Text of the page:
Being comparatively large in structure, the conventional image readers are not suitable in being installed on top of a personal desk. Thus, their down-sizing has been required strongly.

Furthermore, there is another problem that the conventional image readers require that the original 103 be placed not only facedown but also in a predetermined position, which entails cumbersome operation on the part of users.

SUMMARY OF THE INVENTION

The invention has been made in view of the above circumstances. Accordingly, an object of the invention is to provide a down-sized image reader whose operation is simple and easy.

To achieve the above object, an image reader according to the present invention comprises: imaging optical means whose magnification is variable; a solid-state image pick-up device arranged with a predetermined positional relation with respect to the imaging optical means; a scanning mechanism section for holding the imaging optical means and the solid-state image pick-up device, and for picking up an original image with an arbitrary resolution by segmenting the original image into a plurality of pieces while rotating the imaging optical means and the solid-state image pick-up device in an arbitrary direction and another direction orthogonal to the arbitrary direction respectively; and control means for driving the scanning mechanism section in accordance with the original image and for synthesizing the segmented image picked up by the scanning mechanism section to produce original image data.

Specifically, the original image is picked up with an arbitrary resolution while being segmented into a plurality of pieces so that image data in the form of the plurality of segmented pieces can be obtained. Then, the plurality of segmented pieces of image data are synthesized so that desired original image data can be produced.

BRIEF DESCRIPTION OF THE DRAWINGS

FIGS. 1 to 5 are diagrams showing an embodiment of the invention: of which

FIG. 1 is a diagram schematically showing the construction of an image reader body;

FIG. 2 is a functional block diagram;

FIG. 3 is a flow chart;

FIGS. 4 (a) and 4 (b) are diagrams illustrating the determination of the size and segmentation count of an original image;

FIGS. 5 (a) and 5 (b) are diagrams showing how the image reader is used, and

FIGS. 6 and 7 are diagrams showing the constructions of conventional image readers.

DETAILED DESCRIPTION OF THE PREFERRED EMBODIMENT

An embodiment of the invention will now be described with reference to FIGS. 1 to 5.

The construction of a scanning mechanism section 1 of an image reader, which is an embodiment of the invention, will be described first with reference to FIG. 1. A horizontally movable frame 3 is mounted on a support section 5, and this horizontally movable frame 3 is arranged so as to be rotatable in an X-direction (any arbitrary direction) about a horizontally scanning shaft 7. A horizontally scanning mechanism 9 is also arranged, and this mechanism 9 serves to rotate the horizontally movable frame 3.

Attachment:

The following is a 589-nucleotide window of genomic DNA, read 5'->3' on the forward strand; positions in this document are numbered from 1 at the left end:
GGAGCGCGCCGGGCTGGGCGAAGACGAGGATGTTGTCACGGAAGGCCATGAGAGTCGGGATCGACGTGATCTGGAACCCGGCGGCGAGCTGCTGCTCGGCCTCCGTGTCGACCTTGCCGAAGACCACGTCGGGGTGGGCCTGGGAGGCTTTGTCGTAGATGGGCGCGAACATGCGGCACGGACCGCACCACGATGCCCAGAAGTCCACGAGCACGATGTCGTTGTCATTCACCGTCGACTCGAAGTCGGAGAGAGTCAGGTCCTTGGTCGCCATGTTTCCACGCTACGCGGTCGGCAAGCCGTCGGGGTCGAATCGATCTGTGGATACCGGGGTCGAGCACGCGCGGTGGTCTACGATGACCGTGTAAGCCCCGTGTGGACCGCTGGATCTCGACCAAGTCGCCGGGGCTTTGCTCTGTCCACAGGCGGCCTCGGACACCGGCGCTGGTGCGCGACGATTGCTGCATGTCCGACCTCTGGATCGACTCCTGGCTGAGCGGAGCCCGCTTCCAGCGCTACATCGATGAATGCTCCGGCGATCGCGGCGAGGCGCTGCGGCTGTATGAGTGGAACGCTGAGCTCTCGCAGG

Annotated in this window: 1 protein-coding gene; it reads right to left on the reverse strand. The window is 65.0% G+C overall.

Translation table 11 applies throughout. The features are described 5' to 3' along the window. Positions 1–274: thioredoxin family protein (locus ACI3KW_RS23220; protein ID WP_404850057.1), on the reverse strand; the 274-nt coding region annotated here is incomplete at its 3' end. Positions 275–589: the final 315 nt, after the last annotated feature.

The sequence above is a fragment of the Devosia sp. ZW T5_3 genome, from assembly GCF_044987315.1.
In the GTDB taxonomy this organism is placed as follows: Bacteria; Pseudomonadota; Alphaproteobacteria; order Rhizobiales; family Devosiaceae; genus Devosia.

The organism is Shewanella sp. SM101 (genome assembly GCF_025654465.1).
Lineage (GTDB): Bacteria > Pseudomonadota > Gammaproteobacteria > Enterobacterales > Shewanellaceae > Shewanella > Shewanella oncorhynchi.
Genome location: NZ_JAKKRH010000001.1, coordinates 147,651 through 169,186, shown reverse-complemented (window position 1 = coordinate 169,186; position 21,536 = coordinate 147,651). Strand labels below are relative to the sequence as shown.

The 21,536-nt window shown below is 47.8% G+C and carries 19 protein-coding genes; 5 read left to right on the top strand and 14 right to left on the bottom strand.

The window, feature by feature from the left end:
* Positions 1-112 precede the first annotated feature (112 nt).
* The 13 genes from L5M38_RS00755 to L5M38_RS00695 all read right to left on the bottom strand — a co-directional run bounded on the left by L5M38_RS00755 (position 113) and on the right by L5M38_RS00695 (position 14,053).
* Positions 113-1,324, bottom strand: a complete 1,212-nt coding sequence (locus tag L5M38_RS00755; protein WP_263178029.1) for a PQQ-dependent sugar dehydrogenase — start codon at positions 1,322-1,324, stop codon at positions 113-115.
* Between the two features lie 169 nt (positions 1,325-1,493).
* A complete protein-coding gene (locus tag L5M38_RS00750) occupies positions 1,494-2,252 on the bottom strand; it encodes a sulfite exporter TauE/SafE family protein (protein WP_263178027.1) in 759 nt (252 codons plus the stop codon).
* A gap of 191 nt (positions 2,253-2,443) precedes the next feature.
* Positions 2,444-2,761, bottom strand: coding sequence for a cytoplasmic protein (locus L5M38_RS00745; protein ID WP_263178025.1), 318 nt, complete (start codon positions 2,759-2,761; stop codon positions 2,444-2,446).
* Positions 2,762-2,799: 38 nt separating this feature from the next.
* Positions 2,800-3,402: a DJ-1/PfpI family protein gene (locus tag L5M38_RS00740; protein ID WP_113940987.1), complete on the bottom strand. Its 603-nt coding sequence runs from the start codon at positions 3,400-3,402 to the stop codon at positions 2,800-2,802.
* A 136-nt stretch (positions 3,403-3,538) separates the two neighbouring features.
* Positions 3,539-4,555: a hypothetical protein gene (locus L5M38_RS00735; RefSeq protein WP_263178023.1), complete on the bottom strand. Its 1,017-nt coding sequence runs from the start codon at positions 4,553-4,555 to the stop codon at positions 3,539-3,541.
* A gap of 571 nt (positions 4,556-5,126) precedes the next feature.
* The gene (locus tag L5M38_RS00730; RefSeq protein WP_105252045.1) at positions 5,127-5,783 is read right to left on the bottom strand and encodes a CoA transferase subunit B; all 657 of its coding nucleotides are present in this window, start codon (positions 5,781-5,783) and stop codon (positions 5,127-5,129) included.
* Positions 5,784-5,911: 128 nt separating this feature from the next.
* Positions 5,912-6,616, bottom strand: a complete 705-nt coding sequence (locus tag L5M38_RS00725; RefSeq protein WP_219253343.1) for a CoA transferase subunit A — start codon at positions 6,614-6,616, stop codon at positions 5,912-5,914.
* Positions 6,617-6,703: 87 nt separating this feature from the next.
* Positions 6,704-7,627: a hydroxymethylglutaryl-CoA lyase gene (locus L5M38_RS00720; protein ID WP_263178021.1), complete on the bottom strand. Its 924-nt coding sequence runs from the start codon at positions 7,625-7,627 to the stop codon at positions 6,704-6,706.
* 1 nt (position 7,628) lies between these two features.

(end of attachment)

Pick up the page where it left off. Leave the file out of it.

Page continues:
A vertically movable frame 11 is mounted on the horizontally movable frame 3 On the vertically movable frame 11 mounted are imaging optical means 13, a solid-state image pick-up device (e.g., CCD constituting a two-dimensional image sensor) 15, an imaging magnification control mechanism 17, and a focus control mechanism 19. Also, a drive processing circuit 25 is mounted on the horizontally movable frame 3.

The vertically movable frame 11 is rotatable in a Y-direction (another direction) which is orthogonal to the X-direction about a vertical scanning shaft 21. This vertically movable frame 11 is driven by a vertically scanning mechanism 23.

Thus, the imaging optical means 13 and the solid-state image pick-up device 15 are arranged so as to be rotatable with respect to the two directions which are orthogonal to each other (constituting a gyro mechanism).

Next, the construction of control means of the image reader will be described with reference to FIG. 2 in relation to the scanning mechanism section 1.

FIG. 2 is a functional block diagram. From an input section 27 a "resolution setting" operation 29 and a "reading start" operation 31 are instructed.

The above two instructions are applied to a processing section 33, which includes a control circuit 35 and an image processing section 37.

The control circuit 35 applies a control signal to the drive processing circuit 25 in accordance with the instructions from the input section 27 and operates the solid-state image pick-up device 15 at a predetermined timing.

On the other hand, from the control circuit 35 a control signal is fed to a control circuit 45 to control the drive mechanism 47 at a predetermined timing. As a result, the imaging optical means 13 is operated.

An image of an original 51 is imaged or picked up by these actions. The picked-up image data is supplied to the image processing section 37 through the drive processing circuit 25, and is subjected to a synthesis process at the image processing section 37 to obtain desired image data.

By the way, the operation of reading out the original 51 is performed in the procedure shown in FIG. 3. First, not only the "resolution setting" operation (Step A) but also the "reading start" operation (Step B) are instructed, so that an image original is picked up entirely (Step C).